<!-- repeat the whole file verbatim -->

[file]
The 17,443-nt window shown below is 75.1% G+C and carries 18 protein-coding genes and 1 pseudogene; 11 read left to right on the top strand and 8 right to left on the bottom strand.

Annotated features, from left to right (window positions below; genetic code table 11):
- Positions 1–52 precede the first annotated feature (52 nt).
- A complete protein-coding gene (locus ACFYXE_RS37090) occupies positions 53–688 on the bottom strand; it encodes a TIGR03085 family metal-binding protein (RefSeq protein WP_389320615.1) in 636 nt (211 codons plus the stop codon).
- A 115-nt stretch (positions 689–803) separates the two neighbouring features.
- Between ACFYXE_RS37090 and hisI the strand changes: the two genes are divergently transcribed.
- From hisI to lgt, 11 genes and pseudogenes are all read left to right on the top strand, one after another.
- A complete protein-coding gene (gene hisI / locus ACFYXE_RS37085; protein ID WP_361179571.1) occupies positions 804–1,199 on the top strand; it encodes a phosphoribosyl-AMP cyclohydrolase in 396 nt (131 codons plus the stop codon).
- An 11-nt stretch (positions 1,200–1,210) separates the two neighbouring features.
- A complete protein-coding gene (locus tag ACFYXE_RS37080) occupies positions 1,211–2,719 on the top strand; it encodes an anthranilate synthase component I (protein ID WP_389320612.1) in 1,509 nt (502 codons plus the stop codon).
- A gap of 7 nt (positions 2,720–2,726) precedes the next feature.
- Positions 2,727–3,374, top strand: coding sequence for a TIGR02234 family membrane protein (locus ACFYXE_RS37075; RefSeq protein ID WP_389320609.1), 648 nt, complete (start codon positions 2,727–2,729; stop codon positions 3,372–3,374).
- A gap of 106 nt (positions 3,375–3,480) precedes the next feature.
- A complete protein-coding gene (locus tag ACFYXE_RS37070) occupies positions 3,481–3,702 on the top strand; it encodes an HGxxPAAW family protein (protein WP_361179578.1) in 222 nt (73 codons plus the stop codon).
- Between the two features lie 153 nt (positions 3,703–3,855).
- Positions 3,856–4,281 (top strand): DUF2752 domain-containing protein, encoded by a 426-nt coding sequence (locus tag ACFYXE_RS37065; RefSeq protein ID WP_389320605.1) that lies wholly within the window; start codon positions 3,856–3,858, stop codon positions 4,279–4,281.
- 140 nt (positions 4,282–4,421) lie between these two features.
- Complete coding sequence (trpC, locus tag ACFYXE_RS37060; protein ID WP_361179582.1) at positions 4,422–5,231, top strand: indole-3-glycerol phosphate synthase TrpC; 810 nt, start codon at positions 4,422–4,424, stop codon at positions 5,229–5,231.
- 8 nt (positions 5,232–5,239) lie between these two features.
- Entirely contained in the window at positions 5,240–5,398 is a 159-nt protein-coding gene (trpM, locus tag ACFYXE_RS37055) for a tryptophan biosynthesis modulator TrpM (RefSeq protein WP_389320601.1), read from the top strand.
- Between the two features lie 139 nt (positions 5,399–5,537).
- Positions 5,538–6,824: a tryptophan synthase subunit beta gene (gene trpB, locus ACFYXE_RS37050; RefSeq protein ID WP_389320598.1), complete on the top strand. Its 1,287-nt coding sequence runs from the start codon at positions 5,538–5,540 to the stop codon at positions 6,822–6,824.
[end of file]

The 17,443-nt window shown below is 75.1% G+C and carries 18 protein-coding genes and 1 pseudogene; 11 read left to right on the top strand and 8 right to left on the bottom strand.

Annotated features, from left to right (window positions below; genetic code table 11):
- Positions 1–52 precede the first annotated feature (52 nt).
- A complete protein-coding gene (locus ACFYXE_RS37090) occupies positions 53–688 on the bottom strand; it encodes a TIGR03085 family metal-binding protein (RefSeq protein WP_389320615.1) in 636 nt (211 codons plus the stop codon).
- A 115-nt stretch (positions 689–803) separates the two neighbouring features.
- Between ACFYXE_RS37090 and hisI the strand changes: the two genes are divergently transcribed.
- From hisI to lgt, 11 genes and pseudogenes are all read left to right on the top strand, one after another.
- A complete protein-coding gene (gene hisI / locus ACFYXE_RS37085; protein ID WP_361179571.1) occupies positions 804–1,199 on the top strand; it encodes a phosphoribosyl-AMP cyclohydrolase in 396 nt (131 codons plus the stop codon).
- An 11-nt stretch (positions 1,200–1,210) separates the two neighbouring features.
- A complete protein-coding gene (locus tag ACFYXE_RS37080) occupies positions 1,211–2,719 on the top strand; it encodes an anthranilate synthase component I (protein ID WP_389320612.1) in 1,509 nt (502 codons plus the stop codon).
- A gap of 7 nt (positions 2,720–2,726) precedes the next feature.
- Positions 2,727–3,374, top strand: coding sequence for a TIGR02234 family membrane protein (locus ACFYXE_RS37075; RefSeq protein ID WP_389320609.1), 648 nt, complete (start codon positions 2,727–2,729; stop codon positions 3,372–3,374).
- A gap of 106 nt (positions 3,375–3,480) precedes the next feature.
- A complete protein-coding gene (locus tag ACFYXE_RS37070) occupies positions 3,481–3,702 on the top strand; it encodes an HGxxPAAW family protein (protein WP_361179578.1) in 222 nt (73 codons plus the stop codon).
- Between the two features lie 153 nt (positions 3,703–3,855).
- Positions 3,856–4,281 (top strand): DUF2752 domain-containing protein, encoded by a 426-nt coding sequence (locus tag ACFYXE_RS37065; RefSeq protein ID WP_389320605.1) that lies wholly within the window; start codon positions 3,856–3,858, stop codon positions 4,279–4,281.
- 140 nt (positions 4,282–4,421) lie between these two features.
- Complete coding sequence (trpC, locus tag ACFYXE_RS37060; protein ID WP_361179582.1) at positions 4,422–5,231, top strand: indole-3-glycerol phosphate synthase TrpC; 810 nt, start codon at positions 4,422–4,424, stop codon at positions 5,229–5,231.
- 8 nt (positions 5,232–5,239) lie between these two features.
- Entirely contained in the window at positions 5,240–5,398 is a 159-nt protein-coding gene (trpM, locus tag ACFYXE_RS37055) for a tryptophan biosynthesis modulator TrpM (RefSeq protein WP_389320601.1), read from the top strand.
- Between the two features lie 139 nt (positions 5,399–5,537).
- Positions 5,538–6,824: a tryptophan synthase subunit beta gene (gene trpB, locus ACFYXE_RS37050; RefSeq protein ID WP_389320598.1), complete on the top strand. Its 1,287-nt coding sequence runs from the start codon at positions 5,538–5,540 to the stop codon at positions 6,822–6,824.